Dr. Ira Klein, a physician in Houston, Texas, was sentenced in 2007 to federal prison for defrauding insurance companies of more than $10 million. He, like so many criminals before him, has appeared in federal court again for a re-sentencing hearing.
A federal jury convicted Klein in November 2006 of 18 counts of mail fraud and 26 counts of health care fraud in connection with a scheme to defraud various insurance companies of more $10 million. In August 2007, Klein was sentenced to 135 months in prison to be followed by a three-year-term of supervised release and ordered to pay $11,590,784 in restitution.
Klein appealed his conviction and sentence to the Fifth Circuit, which upheld all of Klein’s convictions but remanded the case for re-sentencing on the narrow issues of the amount of loss and Klein’s restitution calculation.
In March 2010, Klein represented himself at his re-sentencing hearing. On his second appeal, the Fifth Circuit ruled that Klein had not knowingly and intelligently waived his right to counsel and remanded the case for a third sentencing.
At a sentencing hearing in late November, Judge Hittner again sentenced Klein to the same 135-month-term of imprisonment. Specifically, Judge Hittner found that Klein’s actual loss remained in excess of $11 million even after Klein was properly credited for the value of the medication he provided to his patients.
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Judge Hittner reserved his ruling on the amount of restitution owed by Klein for 90 days to give the victim insurance companies time to calculate their net losses. Judge Hittner also entered a $10 million criminal forfeiure against Klein.
At his original sentencing in 2007, the court also found Klein had obstructed justice when he conspired with jailhouse inmates to murder the Assistant United States Attorney prosecuting the case as well as one of the FBI special agents investigating the case and his wife.
The court found that while in federal custody Klein met three inmates to discuss his plan. Later, Klein met with an individual and discussed the payment of $250,000 to kill his wife and the payment of an undetermined amount at a later date to kill the agent. Klein wired $250,000 from a bank account to the individual. What Klein did not know at the time was that the individual he discussed and sent payment to was a federal undercover agent. Klein ultimately pleaded guilty to charges stemming from the murder-for-hire plot and was sentenced to an additional term of imprisonment for that conduct.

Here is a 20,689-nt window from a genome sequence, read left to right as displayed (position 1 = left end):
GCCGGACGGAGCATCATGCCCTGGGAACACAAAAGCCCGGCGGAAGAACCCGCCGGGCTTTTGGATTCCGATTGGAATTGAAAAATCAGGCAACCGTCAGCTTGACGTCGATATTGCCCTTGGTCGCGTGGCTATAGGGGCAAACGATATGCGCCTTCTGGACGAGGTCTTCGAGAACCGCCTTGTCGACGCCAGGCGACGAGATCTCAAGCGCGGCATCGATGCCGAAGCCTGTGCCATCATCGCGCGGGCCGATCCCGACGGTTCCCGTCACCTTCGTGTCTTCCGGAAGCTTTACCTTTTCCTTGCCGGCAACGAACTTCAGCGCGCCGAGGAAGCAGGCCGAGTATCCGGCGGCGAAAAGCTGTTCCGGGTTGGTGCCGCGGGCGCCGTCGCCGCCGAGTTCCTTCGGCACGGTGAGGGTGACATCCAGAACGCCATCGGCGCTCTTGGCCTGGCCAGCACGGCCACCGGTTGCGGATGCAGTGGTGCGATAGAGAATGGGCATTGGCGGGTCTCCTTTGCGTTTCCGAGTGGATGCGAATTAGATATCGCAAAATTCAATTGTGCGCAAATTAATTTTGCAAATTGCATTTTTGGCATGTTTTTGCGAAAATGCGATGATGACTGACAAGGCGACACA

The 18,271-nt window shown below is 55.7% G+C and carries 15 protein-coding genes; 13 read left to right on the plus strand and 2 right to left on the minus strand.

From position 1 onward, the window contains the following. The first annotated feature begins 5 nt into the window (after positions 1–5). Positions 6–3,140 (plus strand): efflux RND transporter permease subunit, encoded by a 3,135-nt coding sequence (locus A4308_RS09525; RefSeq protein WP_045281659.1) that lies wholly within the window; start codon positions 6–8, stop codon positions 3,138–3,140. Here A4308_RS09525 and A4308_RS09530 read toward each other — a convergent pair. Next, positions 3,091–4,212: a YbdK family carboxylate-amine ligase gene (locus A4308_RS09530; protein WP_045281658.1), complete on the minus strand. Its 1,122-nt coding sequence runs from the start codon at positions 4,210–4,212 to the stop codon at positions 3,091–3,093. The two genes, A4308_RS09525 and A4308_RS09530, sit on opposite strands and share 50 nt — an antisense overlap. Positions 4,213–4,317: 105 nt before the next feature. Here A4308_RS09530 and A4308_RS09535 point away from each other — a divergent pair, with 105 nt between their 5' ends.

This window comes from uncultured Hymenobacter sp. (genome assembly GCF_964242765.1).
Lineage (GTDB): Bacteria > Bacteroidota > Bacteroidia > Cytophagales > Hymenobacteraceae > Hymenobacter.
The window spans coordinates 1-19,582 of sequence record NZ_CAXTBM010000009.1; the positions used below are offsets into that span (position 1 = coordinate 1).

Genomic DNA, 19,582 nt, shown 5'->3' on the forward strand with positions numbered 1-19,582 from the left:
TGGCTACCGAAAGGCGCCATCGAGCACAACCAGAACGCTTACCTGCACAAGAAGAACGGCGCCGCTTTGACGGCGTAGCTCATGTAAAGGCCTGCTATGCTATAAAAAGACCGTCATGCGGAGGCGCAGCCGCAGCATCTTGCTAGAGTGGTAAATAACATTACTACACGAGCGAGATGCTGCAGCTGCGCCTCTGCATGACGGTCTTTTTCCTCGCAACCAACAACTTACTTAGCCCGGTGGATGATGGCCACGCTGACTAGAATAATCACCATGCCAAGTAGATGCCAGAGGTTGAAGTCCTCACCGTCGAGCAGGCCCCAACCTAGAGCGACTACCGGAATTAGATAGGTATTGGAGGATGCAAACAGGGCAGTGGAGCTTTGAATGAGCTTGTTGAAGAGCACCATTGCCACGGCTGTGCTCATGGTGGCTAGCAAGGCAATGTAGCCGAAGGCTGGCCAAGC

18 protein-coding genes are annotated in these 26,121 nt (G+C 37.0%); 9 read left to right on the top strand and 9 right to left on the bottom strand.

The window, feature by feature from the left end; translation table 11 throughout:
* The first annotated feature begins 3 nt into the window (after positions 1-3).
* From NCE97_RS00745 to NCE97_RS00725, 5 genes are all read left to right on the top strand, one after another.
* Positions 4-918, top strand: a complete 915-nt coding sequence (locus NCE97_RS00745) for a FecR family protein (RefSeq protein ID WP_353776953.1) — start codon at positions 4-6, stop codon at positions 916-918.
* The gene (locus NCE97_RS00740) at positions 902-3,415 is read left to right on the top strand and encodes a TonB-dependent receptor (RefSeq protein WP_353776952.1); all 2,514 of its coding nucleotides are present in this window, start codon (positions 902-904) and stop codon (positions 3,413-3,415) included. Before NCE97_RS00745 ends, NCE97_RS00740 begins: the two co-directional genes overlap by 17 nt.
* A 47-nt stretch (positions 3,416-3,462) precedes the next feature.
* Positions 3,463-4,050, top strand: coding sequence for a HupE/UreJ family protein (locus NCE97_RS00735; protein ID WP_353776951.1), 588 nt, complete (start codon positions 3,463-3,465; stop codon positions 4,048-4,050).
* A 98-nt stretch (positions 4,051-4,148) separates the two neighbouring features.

Originally indicted in February 2006, Klein specialized in treating patients diagnosed with Hepatitis C and billed insurance companies for services he did not provide to patients and misrepresented services that were actually provided. The fraudulent scheme involved ordering large quantities of medications used to treat Hepatitis C and providing medications to patients to self administer at home and then billing the insurance companies as if the injections had been administered by him or his staff in his office. Evidence at trial proved Klein ordered Hepatitis C treatment kits containing both interferon and ribavirin at a cost of $695 each, but would unbundle the kit and submit claims to the insurance company for more than $3,840 for the components of the kits. The majority of the claims filed for services provided were for dates when patients were not in his office.
Klein also billed insurance companies for injecting his patients with the prescription drugs epoetin and neupogen during office visit, but again the evidence proved no office visit had occurred, and his patients were, in fact, self-administering those medications at home. Klein purchased epoetin at a cost of approximately $1,246 for 10 units of medication but in turn billed insurance companies $39,500 for the same 10 units. The Nuepogen was purchased at a cost of $1,885 for 10 units of medication, yet Klein billed insurance companies $32,700 for the same 10 units.
Former patients testified at the three-week trial that when their insurance company refused to pay Klein the exorbitant fees, he cut off their treatment or told them to contact their respective insurance companies and demanded that he be paid. Patient files introduced during the trial showed Klein did not have doctors notes for the majority of the claims submitted for reimbursement. Moreover, where notes existed they uniformly documented the same blood pressure and pulse recorded for every patient – 120/80 and 80 beats per minute – a virtual impossibility according to several physicians who testified at the trial. Representative from the Texas State Board of Medical Examiners and the Texas Board of Pharmacy also testified Klein violated board rules and state law by acting as a pharmacy and ordering large quantities of prescription drugs that were available by prescription from a pharmacy. As a result of his fraudulent scheme, Klein billed insurance companies more than $17 million and was paid $11 million.
Klein has been in custody since his bond was revoked in May 2006 where he will remain to serve out his sentence – Source.
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